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  1. #1
    Join Date
    Aug 2014
    Posts
    66
    Country: United States

    Default Old Sargent keys

    Hello everyone,

    I have a question about early 1900's pin tumbler Sargent keys. I have a cylinder from I'm guessing 1950's or earlier that has five pin keys but six pins in the lock. It appears that the 6th pin is the deepest cut possible; keys are clearly cut for 5 pins with a notch in the tip for the 6th pin. It looks just like old Russwin cylinders that had the "guard pin" in the 6th chamber. The keys are stamped LB99335X. This is a lock straight out of a factory box, never installed. Anyone seen this before or know what the X in the key number means?

  2. #2
    Join Date
    Jan 2013
    Posts
    546
    Country: United States

    Default Old Sargent keys

    Would be more helpful if have picture of the lock. AS key stamp LB99335X. The cut may be 99335. The X could be a no cut but if you have the key for this lock. It the key five cut or six cut..??...Timothy.....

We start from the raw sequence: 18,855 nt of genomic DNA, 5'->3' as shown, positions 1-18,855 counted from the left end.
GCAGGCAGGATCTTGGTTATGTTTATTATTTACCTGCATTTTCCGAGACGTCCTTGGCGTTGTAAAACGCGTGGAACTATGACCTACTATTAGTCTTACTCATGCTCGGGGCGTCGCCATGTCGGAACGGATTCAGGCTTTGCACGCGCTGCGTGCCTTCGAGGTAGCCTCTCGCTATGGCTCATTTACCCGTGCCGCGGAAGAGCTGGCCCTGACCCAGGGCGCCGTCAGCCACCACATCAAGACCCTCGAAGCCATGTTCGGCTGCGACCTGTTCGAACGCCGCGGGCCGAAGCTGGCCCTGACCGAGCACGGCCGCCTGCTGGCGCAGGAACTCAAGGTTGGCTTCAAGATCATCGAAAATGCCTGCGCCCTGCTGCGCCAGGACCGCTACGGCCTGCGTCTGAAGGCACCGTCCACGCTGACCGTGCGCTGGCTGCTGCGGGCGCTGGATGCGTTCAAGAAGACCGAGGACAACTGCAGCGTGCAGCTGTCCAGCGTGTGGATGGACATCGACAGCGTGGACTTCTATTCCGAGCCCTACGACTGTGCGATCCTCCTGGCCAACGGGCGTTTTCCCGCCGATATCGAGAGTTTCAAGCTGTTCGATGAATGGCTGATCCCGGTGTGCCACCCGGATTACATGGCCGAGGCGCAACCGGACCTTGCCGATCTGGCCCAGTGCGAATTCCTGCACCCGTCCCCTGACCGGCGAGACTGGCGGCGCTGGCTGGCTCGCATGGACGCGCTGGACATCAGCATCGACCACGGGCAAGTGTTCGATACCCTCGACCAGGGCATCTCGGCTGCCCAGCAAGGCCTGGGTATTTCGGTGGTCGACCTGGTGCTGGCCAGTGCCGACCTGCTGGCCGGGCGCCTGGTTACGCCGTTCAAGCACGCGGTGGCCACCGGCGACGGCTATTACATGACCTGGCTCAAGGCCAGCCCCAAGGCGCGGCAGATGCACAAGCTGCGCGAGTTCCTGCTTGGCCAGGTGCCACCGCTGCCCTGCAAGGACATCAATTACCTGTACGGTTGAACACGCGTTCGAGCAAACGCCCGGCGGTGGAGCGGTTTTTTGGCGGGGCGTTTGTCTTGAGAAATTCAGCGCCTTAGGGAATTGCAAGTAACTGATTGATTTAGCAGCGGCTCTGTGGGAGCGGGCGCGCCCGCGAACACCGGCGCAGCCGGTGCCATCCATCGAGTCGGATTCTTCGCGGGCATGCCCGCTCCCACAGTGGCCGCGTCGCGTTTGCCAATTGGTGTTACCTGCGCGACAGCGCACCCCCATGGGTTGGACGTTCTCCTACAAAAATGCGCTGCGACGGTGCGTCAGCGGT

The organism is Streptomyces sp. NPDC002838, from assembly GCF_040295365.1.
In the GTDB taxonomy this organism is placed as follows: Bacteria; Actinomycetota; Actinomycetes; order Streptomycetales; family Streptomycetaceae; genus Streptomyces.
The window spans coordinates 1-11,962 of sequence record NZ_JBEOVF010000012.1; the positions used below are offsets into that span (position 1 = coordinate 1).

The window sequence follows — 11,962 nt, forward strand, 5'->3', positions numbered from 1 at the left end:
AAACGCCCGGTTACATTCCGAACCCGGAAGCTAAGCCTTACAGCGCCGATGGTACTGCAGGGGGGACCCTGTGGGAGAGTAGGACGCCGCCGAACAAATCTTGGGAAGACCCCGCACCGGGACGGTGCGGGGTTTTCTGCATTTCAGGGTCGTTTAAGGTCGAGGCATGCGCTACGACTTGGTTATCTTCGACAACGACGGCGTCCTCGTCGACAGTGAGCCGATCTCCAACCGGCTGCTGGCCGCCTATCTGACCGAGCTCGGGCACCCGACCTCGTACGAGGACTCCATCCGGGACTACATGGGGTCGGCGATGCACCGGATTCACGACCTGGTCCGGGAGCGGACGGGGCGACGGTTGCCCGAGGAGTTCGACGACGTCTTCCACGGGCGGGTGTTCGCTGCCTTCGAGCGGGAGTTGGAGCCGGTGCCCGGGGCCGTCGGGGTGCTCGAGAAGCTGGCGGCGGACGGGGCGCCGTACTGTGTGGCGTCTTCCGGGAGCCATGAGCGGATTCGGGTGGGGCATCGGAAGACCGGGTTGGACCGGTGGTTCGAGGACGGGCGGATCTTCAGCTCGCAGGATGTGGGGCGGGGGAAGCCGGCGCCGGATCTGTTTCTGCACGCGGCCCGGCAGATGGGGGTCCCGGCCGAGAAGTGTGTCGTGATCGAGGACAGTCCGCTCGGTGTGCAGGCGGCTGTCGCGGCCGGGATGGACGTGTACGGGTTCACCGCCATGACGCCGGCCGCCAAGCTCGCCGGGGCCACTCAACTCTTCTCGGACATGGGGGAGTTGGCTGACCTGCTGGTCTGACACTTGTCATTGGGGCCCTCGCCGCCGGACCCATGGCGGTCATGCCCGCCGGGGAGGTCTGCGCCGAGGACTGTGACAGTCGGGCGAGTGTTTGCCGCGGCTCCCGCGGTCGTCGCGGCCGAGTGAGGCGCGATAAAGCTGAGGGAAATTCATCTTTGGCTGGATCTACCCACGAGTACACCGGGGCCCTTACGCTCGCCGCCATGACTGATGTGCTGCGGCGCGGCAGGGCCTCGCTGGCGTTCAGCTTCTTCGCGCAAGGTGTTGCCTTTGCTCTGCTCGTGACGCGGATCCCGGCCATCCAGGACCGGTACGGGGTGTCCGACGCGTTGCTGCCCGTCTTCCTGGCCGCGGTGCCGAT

3. #3
    Join Date
    Oct 2010
    Location
    Tonawanda, NY, USA
    Posts
    755
    Country: United States

    Default

    Quote Originally Posted by YALE7750 View Post
    Hello everyone,

    I have a question about early 1900's pin tumbler Sargent keys. I have a cylinder from I'm guessing 1950's or earlier that has five pin keys but six pins in the lock. It appears that the 6th pin is the deepest cut possible; keys are clearly cut for 5 pins with a notch in the tip for the 6th pin. It looks just like old Russwin cylinders that had the "guard pin" in the 6th chamber. The keys are stamped LB99335X. This is a lock straight out of a factory box, never installed. Anyone seen this before or know what the X in the key number means?
    Is the 6th pin flush with the shear line? If so, the cylinder may have been set up to work with both 5 and 6-pin keys for some special application or provide extra pick resistance.

    Pete Schifferli

  4. #4
    Join Date
    Aug 2014
    Posts
    66
    Country: United States

    Default The 6th pin is just about at the line

    Quote Originally Posted by Pschiffe View Post
    Is the 6th pin flush with the shear line? If so, the cylinder may have been set up to work with both 5 and 6-pin keys for some special application or provide extra pick resistance.

    Pete Schifferli
    Yes the 6th pin is almost right at the shear line even when no key is inserted. The keys are clearly 5 pin, with the tip cut down enough to barely touch the 6th pin. The box it came in has GGMK stamped on it. I'm assuming this strange setup is related to master keying.

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